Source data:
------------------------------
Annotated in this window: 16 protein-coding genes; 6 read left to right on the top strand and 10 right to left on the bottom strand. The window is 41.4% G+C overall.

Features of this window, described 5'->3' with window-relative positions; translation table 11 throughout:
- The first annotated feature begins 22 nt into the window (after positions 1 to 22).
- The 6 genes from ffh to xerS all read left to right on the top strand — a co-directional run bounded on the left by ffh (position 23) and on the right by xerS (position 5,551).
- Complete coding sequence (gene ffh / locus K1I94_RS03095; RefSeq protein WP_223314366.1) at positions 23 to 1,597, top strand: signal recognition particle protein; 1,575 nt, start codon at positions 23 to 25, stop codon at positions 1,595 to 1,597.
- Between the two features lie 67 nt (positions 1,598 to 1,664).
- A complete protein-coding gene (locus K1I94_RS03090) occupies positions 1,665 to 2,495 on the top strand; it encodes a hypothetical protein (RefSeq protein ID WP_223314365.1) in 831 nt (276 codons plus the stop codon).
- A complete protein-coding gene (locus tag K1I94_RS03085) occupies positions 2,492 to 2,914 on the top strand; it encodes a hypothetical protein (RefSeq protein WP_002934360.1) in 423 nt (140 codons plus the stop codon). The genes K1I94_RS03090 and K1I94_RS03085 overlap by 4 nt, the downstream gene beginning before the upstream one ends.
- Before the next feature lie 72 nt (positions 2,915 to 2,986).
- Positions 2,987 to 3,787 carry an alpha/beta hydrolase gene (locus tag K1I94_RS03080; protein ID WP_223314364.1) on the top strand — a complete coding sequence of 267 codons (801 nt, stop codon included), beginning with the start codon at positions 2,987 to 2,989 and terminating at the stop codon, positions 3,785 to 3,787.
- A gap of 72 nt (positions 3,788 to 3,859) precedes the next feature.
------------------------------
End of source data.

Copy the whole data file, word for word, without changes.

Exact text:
Annotated in this window: 16 protein-coding genes; 6 read left to right on the top strand and 10 right to left on the bottom strand. The window is 41.4% G+C overall.

Features of this window, described 5'->3' with window-relative positions; translation table 11 throughout:
- The first annotated feature begins 22 nt into the window (after positions 1 to 22).
- The 6 genes from ffh to xerS all read left to right on the top strand — a co-directional run bounded on the left by ffh (position 23) and on the right by xerS (position 5,551).
- Complete coding sequence (gene ffh / locus K1I94_RS03095; RefSeq protein WP_223314366.1) at positions 23 to 1,597, top strand: signal recognition particle protein; 1,575 nt, start codon at positions 23 to 25, stop codon at positions 1,595 to 1,597.
- Between the two features lie 67 nt (positions 1,598 to 1,664).
- A complete protein-coding gene (locus K1I94_RS03090) occupies positions 1,665 to 2,495 on the top strand; it encodes a hypothetical protein (RefSeq protein ID WP_223314365.1) in 831 nt (276 codons plus the stop codon).
- A complete protein-coding gene (locus tag K1I94_RS03085) occupies positions 2,492 to 2,914 on the top strand; it encodes a hypothetical protein (RefSeq protein WP_002934360.1) in 423 nt (140 codons plus the stop codon). The genes K1I94_RS03090 and K1I94_RS03085 overlap by 4 nt, the downstream gene beginning before the upstream one ends.
- Before the next feature lie 72 nt (positions 2,915 to 2,986).
- Positions 2,987 to 3,787 carry an alpha/beta hydrolase gene (locus tag K1I94_RS03080; protein ID WP_223314364.1) on the top strand — a complete coding sequence of 267 codons (801 nt, stop codon included), beginning with the start codon at positions 2,987 to 2,989 and terminating at the stop codon, positions 3,785 to 3,787.
- A gap of 72 nt (positions 3,788 to 3,859) precedes the next feature.